The reality is, that there is likely going to be little impact on NASCAR of any of the big three automakers going into bankruptcy. Even while in chapter eleven, the exposure it receives from being associated with NASCAR far outweighs the cost of it.  The relationship is a net gain for automakers so this isn’t something they aren’t going to let go of lightly.  Should one of the three completely disappear, there are plenty of other options for NASCAR teams. There’s just something patriotic and American about dominating the field in car racing tough isn’t there?  No one is going to let that go away.

Robert Collins is publisher of http://www.Newsfromthepit.com website. Bringing you the very latest NASCAR racing news and rumors, these are all brought together in one place, gathered from all the top Sports sources Robert also contributes to http://www.Wii-mii.com – Everything Wii.

The Effect of Chrysler Bankruptcy on NASCAR

With the global economic crisis in full swing, we are starting to see some pretty big players starting to fall.  It’s no surprise that the American auto industry has been facing difficult times. It was just a question of when the ..uuhm..sludge would hit the fan.  Well it has in the auto industry, in spades.  We’re now seeing Chrysler in chapter eleven bankruptcy with GM almost certain to follow shortly.  So what impact will this have on the NASCAR circuit which is dominated by cars provided by the big three?

Currently, Chrysler/Dodge represents seven NASCAR teams, most notably with Kyle Bush driving a Dodge.  While Dodge hasn’t been much of a performer in the last few years, Kyle could have been the light at the end of the tunnel Dodge was looking down.  To understand the impact these bankruptcies could have, we need to look at a couple of factors. Firstly, what is under the hood and secondly, what exactly does it mean to enter bankruptcy?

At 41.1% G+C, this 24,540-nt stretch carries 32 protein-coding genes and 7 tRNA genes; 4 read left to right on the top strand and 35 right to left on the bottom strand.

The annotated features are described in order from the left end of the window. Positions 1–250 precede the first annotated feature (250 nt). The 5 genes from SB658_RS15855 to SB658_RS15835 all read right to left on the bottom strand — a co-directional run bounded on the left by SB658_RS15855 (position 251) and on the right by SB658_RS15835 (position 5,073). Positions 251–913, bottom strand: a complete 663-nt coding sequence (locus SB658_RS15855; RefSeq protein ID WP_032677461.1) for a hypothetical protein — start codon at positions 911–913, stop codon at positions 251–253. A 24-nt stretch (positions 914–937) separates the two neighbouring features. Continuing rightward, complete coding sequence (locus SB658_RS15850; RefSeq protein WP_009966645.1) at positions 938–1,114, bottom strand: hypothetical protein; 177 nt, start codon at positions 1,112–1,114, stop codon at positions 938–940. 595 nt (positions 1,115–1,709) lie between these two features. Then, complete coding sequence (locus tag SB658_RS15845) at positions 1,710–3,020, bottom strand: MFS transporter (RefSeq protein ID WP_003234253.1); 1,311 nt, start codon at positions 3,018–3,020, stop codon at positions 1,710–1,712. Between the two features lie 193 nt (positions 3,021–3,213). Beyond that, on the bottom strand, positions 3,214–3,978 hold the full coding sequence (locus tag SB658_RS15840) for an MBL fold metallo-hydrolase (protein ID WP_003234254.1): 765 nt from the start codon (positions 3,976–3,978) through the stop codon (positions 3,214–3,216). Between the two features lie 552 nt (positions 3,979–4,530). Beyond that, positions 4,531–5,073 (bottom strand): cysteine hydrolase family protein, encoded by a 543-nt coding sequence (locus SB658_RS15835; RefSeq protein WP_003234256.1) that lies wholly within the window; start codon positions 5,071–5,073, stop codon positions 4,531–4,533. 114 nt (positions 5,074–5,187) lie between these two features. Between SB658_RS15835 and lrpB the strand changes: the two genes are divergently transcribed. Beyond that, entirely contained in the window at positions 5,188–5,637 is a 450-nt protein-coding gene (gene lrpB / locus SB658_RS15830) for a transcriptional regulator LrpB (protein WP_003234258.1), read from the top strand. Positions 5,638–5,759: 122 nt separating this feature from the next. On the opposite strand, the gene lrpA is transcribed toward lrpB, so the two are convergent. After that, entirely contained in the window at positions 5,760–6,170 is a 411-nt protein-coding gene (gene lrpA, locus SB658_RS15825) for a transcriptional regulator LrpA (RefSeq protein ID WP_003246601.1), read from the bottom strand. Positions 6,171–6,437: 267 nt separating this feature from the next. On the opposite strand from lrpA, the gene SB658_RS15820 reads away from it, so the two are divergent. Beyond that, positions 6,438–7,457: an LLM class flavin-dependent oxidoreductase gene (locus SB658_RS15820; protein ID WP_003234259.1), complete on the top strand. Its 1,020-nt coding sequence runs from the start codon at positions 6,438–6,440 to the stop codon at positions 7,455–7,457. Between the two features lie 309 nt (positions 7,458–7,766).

The cars these guys drive may have the Chrysler, Dodge, GM or Ford labels on them, but these cars didn’t come off the assembly line yesterday.  For the most part, they resemble an assembly line vehicle on the outside, but that is, for the most part, where the resemblance ends.  These cars take the term after market to the extreme.  They are stripped down by expert mechanics and pretty well rebuilt into a new car built entirely for high speed with upmost safety in mind.  From suspension, to engines, to seats and steering wheel, that ain’t your daddy’s Chevrolet so to speak.  Even the tires are made exclusively for NASCAR.  So even if one or all of the big three disappeared tomorrow, as long as someone can provide and aerodynamic shell, they will have a car to drive.  Toyota for example has been a major contender in NASCAR for many years now.